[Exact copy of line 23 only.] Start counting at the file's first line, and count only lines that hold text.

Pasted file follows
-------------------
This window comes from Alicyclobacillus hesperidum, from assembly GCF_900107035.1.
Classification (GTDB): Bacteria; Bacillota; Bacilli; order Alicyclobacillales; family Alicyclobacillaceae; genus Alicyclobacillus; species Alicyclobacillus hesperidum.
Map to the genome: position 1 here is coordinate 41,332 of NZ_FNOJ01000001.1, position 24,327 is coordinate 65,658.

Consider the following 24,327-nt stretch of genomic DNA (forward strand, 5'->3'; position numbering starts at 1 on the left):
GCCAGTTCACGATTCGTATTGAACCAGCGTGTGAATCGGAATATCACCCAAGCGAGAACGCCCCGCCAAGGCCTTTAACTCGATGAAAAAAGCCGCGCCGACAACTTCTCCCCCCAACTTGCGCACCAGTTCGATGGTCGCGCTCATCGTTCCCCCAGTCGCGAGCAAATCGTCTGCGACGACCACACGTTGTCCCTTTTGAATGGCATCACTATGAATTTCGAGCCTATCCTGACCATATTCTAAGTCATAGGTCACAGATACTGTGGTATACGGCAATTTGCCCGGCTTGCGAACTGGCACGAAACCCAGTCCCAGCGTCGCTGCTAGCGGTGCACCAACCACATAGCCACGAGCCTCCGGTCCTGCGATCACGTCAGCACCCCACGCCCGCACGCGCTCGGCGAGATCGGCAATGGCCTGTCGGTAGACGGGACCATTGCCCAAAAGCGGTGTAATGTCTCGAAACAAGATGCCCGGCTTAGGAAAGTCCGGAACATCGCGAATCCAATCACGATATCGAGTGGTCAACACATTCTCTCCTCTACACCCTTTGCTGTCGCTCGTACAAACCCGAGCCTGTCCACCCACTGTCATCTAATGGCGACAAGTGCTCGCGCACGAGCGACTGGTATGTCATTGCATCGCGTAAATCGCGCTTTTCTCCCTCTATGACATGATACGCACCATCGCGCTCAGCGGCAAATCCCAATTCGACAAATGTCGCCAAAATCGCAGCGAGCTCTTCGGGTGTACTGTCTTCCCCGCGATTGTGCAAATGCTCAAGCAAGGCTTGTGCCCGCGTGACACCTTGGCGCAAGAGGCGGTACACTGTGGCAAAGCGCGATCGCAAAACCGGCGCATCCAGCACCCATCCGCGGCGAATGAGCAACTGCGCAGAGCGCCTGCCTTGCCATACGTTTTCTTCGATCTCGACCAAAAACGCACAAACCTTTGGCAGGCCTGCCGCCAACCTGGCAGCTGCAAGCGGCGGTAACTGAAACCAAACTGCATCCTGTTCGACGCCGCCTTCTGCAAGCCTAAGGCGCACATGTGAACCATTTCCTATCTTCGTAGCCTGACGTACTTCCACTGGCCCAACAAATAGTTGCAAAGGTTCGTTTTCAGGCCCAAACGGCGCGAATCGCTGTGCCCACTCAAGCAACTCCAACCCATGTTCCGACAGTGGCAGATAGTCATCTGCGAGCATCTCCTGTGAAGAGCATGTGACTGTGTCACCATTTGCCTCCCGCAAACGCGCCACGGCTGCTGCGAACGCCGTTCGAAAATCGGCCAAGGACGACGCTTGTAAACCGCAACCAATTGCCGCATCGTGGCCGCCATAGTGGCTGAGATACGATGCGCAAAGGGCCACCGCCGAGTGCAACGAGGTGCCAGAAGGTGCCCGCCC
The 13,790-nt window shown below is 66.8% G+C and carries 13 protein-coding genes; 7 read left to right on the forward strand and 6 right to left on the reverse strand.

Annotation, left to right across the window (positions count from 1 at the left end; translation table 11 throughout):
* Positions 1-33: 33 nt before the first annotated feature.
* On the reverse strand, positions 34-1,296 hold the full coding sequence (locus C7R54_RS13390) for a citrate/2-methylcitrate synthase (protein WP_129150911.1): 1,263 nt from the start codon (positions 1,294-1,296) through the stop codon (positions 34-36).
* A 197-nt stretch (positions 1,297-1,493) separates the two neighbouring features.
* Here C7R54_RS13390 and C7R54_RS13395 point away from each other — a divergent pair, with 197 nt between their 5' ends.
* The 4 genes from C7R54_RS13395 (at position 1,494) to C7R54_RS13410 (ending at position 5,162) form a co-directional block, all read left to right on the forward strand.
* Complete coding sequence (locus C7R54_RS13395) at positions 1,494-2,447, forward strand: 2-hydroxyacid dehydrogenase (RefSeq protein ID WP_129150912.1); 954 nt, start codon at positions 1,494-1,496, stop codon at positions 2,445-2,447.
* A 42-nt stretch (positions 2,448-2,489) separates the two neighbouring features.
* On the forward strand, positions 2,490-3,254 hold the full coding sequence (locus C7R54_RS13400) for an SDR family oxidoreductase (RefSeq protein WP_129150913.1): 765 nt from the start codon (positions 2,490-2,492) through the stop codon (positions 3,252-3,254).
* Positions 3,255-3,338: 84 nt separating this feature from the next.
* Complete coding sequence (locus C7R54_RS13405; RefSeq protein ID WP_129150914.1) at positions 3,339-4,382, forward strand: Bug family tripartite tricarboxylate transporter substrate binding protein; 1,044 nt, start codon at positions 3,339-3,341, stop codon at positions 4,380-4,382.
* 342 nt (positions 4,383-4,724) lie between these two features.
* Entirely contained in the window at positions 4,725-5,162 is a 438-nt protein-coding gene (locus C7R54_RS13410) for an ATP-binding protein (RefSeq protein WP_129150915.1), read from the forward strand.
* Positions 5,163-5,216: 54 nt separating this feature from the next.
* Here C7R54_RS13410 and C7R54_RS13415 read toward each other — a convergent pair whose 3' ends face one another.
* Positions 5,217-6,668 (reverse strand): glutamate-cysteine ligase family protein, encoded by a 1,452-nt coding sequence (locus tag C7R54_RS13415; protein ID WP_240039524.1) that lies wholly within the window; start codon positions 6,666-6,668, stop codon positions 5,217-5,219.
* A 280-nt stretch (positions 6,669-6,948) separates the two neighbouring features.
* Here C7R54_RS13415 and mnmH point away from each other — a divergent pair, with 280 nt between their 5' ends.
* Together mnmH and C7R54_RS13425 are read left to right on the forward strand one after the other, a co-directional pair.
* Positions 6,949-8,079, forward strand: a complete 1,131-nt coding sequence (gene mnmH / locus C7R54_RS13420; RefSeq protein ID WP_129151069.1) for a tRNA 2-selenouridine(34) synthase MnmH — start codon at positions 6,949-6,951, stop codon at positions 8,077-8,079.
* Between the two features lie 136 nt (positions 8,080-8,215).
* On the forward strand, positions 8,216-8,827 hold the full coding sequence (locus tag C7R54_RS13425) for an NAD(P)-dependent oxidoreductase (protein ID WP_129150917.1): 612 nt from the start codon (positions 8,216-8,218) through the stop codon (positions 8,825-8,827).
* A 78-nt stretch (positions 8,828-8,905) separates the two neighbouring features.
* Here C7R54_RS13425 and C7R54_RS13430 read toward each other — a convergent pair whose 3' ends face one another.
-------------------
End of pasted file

* A 280-nt stretch (positions 6,669-6,948) separates the two neighbouring features.